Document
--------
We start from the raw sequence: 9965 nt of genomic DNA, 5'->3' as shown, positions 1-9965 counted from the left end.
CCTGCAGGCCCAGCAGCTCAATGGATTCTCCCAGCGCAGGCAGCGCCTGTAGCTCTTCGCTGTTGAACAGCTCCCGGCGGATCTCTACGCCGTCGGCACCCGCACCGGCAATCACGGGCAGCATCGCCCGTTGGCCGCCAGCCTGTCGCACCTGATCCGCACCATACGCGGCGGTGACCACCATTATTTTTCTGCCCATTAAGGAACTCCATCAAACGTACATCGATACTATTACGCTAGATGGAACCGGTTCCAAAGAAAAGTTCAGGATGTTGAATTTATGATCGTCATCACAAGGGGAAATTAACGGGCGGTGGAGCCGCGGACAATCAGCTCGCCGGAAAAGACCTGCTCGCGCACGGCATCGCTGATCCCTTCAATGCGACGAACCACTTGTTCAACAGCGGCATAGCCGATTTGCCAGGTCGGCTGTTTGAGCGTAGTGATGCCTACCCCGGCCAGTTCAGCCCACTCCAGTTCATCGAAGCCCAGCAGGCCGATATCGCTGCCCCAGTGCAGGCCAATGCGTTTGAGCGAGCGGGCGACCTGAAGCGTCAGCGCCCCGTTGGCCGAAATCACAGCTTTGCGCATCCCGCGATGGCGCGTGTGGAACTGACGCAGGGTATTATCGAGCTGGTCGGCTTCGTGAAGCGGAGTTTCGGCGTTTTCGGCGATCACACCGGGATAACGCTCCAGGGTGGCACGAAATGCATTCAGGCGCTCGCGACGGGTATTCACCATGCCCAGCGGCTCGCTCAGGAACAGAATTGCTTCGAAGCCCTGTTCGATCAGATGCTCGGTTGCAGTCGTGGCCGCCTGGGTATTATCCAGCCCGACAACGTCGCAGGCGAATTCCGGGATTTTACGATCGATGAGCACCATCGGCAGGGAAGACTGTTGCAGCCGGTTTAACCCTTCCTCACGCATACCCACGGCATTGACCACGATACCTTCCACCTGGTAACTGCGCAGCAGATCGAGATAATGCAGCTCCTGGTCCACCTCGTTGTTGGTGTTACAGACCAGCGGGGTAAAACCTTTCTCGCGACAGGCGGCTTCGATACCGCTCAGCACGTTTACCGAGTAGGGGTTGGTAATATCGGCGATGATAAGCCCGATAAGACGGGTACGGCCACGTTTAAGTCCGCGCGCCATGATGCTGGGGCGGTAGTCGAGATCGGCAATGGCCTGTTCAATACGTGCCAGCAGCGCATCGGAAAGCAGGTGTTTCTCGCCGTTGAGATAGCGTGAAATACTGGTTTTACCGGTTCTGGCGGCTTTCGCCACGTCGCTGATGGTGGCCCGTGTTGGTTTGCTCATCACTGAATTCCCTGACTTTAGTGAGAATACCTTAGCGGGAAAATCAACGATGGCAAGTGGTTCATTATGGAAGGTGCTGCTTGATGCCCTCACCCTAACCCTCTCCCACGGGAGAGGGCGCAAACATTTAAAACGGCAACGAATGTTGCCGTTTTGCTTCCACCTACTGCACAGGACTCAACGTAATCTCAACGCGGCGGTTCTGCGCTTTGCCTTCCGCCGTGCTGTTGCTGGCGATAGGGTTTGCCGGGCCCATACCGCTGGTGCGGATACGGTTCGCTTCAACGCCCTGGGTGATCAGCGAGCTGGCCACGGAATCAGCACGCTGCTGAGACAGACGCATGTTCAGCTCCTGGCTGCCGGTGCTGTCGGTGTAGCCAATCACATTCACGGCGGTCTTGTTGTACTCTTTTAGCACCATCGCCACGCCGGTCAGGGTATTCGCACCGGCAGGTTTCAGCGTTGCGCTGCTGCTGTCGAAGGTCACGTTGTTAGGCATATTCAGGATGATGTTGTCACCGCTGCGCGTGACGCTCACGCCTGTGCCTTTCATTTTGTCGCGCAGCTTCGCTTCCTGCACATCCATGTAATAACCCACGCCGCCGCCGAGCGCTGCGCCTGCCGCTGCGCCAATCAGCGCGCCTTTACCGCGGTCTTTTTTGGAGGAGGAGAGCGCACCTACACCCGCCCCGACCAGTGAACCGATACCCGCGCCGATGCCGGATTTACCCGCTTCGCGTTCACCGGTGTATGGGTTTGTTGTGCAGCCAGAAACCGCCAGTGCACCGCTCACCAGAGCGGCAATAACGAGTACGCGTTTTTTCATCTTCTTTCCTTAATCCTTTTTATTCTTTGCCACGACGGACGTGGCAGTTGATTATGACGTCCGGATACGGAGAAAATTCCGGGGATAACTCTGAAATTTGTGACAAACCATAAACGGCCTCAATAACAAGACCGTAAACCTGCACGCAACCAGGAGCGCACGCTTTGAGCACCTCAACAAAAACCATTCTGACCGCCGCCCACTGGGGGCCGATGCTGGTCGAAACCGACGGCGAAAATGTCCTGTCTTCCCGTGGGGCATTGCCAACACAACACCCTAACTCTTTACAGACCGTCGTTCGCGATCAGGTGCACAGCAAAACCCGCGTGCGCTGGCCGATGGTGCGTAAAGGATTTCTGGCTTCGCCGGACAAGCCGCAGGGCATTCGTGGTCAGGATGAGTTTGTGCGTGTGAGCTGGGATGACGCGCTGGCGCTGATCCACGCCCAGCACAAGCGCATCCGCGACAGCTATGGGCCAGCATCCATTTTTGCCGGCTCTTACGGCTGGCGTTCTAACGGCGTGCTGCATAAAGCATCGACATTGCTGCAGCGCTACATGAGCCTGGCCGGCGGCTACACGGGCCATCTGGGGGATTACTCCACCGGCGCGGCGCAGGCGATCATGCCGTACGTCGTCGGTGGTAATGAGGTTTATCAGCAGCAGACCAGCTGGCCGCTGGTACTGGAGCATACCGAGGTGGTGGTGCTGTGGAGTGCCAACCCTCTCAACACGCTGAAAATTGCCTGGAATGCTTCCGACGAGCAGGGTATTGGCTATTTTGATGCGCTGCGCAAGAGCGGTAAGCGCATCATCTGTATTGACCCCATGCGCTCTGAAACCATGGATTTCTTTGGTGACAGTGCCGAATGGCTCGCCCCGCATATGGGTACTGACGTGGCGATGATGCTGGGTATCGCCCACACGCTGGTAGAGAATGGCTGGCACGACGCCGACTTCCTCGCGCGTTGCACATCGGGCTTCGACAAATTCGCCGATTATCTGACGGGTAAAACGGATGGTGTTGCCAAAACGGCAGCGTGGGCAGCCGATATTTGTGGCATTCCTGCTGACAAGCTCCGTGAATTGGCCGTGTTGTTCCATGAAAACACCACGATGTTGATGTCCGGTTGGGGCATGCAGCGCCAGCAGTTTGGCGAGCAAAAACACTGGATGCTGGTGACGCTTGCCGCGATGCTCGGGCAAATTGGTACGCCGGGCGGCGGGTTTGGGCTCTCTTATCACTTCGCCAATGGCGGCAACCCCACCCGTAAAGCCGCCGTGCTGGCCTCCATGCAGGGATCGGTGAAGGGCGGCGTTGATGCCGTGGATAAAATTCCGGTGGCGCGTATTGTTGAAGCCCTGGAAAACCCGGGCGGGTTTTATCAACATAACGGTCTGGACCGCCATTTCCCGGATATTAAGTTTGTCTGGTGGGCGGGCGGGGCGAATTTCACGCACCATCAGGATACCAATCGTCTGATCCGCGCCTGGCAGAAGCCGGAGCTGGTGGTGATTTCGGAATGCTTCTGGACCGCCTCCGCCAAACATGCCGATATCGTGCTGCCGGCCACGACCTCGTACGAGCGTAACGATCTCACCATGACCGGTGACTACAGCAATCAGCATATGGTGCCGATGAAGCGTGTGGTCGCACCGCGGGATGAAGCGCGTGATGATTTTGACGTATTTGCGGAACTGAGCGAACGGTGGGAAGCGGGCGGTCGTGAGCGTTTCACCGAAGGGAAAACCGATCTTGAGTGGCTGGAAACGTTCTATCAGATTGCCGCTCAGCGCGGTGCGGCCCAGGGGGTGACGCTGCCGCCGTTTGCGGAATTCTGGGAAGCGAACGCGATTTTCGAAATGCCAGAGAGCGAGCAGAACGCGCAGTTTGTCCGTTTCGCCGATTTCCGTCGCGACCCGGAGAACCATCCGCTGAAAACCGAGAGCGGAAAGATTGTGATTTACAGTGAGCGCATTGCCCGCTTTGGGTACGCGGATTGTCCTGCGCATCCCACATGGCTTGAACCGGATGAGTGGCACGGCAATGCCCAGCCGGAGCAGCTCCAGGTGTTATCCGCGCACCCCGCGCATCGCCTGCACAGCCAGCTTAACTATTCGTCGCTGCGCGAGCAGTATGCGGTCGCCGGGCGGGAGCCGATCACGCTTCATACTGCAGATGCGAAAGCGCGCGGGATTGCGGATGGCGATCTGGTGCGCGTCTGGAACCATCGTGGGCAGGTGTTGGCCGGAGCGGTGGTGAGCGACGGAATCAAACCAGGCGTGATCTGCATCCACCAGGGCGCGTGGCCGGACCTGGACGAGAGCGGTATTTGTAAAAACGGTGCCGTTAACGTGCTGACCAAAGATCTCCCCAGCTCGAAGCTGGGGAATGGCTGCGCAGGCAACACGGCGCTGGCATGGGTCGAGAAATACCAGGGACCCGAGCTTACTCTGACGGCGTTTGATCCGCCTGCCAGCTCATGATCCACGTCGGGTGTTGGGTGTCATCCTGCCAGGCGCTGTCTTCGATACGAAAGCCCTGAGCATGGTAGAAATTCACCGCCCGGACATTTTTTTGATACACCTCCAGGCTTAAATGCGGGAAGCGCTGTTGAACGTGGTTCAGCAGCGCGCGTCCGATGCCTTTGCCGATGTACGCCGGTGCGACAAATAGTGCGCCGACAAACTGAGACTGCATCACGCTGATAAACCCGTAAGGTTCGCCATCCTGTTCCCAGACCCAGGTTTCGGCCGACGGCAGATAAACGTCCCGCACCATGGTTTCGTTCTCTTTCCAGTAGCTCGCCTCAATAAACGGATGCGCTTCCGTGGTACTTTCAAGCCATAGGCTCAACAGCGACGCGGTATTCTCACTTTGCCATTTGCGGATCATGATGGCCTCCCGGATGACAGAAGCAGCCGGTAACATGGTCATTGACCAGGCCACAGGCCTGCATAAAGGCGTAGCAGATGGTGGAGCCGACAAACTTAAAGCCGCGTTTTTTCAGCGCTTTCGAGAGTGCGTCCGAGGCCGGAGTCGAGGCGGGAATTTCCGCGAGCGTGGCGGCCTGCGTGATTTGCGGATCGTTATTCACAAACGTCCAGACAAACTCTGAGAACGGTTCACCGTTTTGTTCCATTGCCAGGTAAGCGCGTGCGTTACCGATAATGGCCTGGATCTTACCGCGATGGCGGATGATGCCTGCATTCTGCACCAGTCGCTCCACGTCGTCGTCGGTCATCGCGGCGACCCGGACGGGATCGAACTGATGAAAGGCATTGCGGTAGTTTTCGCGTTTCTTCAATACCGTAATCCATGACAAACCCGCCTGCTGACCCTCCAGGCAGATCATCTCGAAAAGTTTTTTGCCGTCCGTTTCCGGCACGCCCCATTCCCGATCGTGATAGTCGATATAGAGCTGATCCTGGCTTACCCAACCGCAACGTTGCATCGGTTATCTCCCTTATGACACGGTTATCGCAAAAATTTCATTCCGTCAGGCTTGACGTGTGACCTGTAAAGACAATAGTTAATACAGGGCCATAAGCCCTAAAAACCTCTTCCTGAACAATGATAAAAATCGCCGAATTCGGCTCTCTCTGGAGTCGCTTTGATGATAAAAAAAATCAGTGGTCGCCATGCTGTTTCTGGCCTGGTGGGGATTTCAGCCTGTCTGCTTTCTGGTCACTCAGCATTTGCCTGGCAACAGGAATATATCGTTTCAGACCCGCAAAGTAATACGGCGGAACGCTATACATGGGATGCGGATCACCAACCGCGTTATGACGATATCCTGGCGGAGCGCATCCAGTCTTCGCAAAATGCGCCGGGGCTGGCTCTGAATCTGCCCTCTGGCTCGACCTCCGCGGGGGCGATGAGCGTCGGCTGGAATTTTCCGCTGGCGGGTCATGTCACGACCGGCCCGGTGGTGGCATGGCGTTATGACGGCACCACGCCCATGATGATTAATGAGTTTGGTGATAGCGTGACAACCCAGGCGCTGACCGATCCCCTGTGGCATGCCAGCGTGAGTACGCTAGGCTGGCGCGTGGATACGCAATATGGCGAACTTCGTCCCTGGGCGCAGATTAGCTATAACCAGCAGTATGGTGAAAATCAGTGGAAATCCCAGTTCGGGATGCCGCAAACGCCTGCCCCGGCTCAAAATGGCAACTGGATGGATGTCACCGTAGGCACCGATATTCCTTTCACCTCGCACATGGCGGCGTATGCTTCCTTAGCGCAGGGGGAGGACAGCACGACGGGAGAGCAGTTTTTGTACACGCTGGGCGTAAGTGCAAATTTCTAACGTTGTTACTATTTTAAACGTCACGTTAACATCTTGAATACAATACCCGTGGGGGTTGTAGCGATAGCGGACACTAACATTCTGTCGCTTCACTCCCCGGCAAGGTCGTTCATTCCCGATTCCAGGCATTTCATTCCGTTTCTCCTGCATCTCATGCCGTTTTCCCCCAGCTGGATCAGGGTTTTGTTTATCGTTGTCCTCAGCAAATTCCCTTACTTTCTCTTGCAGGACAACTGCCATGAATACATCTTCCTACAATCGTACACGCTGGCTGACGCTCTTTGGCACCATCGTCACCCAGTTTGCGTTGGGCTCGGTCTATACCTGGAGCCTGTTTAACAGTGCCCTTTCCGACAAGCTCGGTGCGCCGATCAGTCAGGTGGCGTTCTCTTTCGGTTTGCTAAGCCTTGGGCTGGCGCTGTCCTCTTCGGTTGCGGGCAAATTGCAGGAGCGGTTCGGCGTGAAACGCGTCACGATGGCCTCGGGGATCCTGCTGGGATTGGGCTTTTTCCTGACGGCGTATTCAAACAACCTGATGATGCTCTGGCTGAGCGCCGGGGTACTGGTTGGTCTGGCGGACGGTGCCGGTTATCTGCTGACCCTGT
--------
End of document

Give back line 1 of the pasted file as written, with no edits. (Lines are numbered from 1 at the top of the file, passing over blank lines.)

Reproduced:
We start from the raw sequence: 9965 nt of genomic DNA, 5'->3' as shown, positions 1-9965 counted from the left end.